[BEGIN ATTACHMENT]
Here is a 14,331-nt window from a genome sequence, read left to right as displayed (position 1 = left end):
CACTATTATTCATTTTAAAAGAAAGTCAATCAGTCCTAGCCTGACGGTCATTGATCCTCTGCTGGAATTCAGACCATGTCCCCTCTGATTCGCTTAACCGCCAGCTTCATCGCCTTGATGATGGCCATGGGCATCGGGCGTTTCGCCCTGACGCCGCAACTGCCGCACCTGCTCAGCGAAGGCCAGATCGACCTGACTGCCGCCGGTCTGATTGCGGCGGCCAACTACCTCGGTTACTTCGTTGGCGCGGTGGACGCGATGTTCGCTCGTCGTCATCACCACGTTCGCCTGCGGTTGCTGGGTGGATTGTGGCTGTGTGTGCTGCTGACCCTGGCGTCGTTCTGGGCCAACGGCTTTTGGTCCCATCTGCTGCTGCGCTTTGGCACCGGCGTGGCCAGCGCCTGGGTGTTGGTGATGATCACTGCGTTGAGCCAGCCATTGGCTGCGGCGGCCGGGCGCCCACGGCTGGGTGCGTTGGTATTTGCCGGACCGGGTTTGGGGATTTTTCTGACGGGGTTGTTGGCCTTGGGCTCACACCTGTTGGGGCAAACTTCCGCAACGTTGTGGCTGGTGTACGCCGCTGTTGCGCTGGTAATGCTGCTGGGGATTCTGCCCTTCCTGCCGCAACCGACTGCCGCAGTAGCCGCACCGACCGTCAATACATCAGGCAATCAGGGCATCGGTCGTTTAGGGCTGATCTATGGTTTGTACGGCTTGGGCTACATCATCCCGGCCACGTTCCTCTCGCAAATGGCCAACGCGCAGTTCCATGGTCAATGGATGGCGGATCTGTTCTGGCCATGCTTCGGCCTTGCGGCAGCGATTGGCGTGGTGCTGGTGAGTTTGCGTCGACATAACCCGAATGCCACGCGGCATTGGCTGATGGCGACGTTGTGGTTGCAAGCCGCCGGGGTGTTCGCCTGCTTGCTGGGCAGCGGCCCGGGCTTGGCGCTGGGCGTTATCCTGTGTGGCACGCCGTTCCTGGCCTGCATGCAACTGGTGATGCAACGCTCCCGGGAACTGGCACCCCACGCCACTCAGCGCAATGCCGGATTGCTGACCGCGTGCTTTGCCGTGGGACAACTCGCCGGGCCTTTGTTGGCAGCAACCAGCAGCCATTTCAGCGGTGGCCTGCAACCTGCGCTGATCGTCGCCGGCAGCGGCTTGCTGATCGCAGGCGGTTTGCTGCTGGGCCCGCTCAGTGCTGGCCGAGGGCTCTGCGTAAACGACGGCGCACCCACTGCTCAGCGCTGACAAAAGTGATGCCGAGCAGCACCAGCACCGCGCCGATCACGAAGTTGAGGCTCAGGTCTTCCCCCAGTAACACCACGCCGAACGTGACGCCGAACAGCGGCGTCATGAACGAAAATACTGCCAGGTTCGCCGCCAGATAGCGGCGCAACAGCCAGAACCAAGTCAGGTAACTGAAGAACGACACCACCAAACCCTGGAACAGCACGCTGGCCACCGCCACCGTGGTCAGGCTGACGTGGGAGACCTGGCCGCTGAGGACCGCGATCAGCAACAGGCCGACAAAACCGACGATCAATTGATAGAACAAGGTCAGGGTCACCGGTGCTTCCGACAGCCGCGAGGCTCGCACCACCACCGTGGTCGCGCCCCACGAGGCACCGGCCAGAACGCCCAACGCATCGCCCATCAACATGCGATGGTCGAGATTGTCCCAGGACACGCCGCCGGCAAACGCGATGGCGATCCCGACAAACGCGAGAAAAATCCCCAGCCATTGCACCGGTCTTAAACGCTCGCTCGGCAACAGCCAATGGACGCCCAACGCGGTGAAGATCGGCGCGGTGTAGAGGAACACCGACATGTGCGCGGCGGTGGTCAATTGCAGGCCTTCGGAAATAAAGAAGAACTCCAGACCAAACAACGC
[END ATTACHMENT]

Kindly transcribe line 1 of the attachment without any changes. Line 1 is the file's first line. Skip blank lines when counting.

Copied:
Here is a 14,331-nt window from a genome sequence, read left to right as displayed (position 1 = left end):